That strategy allowed Sun to focus on designing the hardware and software for workstations and to limit manufacturing, choosing instead to purchase virtually all its components off the shelf from external vendors. As Sun grew into a multibillion-dollar company, that focus enabled it to rapidly introduce complex new products and continually alter its product mix.
As a result, the Sun workstations, while vulnerable to imitation by competitors, were significantly cheaper to produce and priced lower than the Apollo systems. Apollo, like the Route 128 minicomputer producers, was slow to abandon its proprietary systems and as late as 1985 still refused to acknowledge the growing demand for open standards.
Sun's strategy succeeded because it drew upon Silicon Valley's sophisticated and diversified technical infrastructure. Apollo not only failed to respond quickly enough to industry changes but also suffered from a more limited regional infrastructure. Its commitment to formality, hierarchy, and long-term stability -- typical of most Route 128 companies -- could not have offered a greater contrast to the "controlled chaos" that characterized Sun.
The successes of the '80s generation of start-ups were the most visible sign that Silicon Valley was adapting successfully, but changes within the region's large companies were equally important. Established producers such as Hewlett-Packard decentralized their operations, creating intercompany production networks that formalized the region's social and technical interdependencies and strengthened its industrial system.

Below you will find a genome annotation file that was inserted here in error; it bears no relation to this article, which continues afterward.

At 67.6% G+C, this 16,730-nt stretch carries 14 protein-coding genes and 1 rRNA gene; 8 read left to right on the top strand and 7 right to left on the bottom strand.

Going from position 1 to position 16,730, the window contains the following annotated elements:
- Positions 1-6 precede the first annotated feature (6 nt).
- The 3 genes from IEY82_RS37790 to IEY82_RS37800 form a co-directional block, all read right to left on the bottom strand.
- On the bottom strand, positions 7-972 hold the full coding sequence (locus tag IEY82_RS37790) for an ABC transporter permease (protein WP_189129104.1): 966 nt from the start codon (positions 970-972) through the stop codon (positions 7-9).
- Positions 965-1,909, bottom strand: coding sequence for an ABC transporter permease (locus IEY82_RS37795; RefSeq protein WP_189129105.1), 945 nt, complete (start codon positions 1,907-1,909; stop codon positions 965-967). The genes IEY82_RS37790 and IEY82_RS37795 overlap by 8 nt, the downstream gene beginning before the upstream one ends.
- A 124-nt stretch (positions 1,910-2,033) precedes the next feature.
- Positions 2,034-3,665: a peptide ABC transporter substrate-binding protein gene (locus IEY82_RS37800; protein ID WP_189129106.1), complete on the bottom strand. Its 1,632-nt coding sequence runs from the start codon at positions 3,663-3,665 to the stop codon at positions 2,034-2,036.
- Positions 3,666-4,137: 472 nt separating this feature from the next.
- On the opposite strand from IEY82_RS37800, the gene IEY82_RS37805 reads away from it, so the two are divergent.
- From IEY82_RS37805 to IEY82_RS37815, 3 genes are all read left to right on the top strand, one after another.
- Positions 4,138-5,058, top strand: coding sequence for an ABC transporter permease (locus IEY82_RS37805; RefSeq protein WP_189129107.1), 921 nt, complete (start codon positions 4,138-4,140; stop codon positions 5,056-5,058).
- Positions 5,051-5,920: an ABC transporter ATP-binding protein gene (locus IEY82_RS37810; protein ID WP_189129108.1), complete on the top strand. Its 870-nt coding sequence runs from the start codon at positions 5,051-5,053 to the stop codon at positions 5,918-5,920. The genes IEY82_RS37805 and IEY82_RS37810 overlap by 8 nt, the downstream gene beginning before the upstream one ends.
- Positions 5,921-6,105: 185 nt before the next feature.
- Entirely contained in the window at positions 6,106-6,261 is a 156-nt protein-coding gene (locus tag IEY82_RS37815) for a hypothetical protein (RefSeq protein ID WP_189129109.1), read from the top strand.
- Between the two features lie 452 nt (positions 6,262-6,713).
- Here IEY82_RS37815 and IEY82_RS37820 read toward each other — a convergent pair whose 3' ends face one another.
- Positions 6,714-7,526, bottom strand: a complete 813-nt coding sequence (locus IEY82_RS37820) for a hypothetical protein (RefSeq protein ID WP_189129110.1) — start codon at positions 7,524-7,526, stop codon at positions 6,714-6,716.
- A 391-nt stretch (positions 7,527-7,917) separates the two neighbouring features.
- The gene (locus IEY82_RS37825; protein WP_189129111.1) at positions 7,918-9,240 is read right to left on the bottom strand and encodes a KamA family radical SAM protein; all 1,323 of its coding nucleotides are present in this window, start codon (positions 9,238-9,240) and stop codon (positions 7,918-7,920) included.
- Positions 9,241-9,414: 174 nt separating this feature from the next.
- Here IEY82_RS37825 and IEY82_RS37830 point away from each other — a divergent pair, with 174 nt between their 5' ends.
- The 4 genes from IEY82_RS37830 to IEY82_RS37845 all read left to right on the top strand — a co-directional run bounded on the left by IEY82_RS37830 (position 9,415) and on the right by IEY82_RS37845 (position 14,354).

Adaptation in the Route 128 economy was constrained by the isolating organizational structures and practices of its leading producers. The region's large minicomputer companies adjusted very slowly to the new market conditions, and by the end of the decade they were struggling to survive in an industry they had once dominated.
By 1990 both DEC and Hewlett-Packard were $13-billion companies, and they're now among the largest civilian employers in their regions. Both faced comparable challenges, but each responded quite differently: Hewlett-Packard gradually opened itself by building a network of local alliances and subcontracting relationships, while strengthening its global reach. DEC, in spite of its formal commitment to decentralization, retained a substantially more self-sufficient organizational structure and corporate mind-set.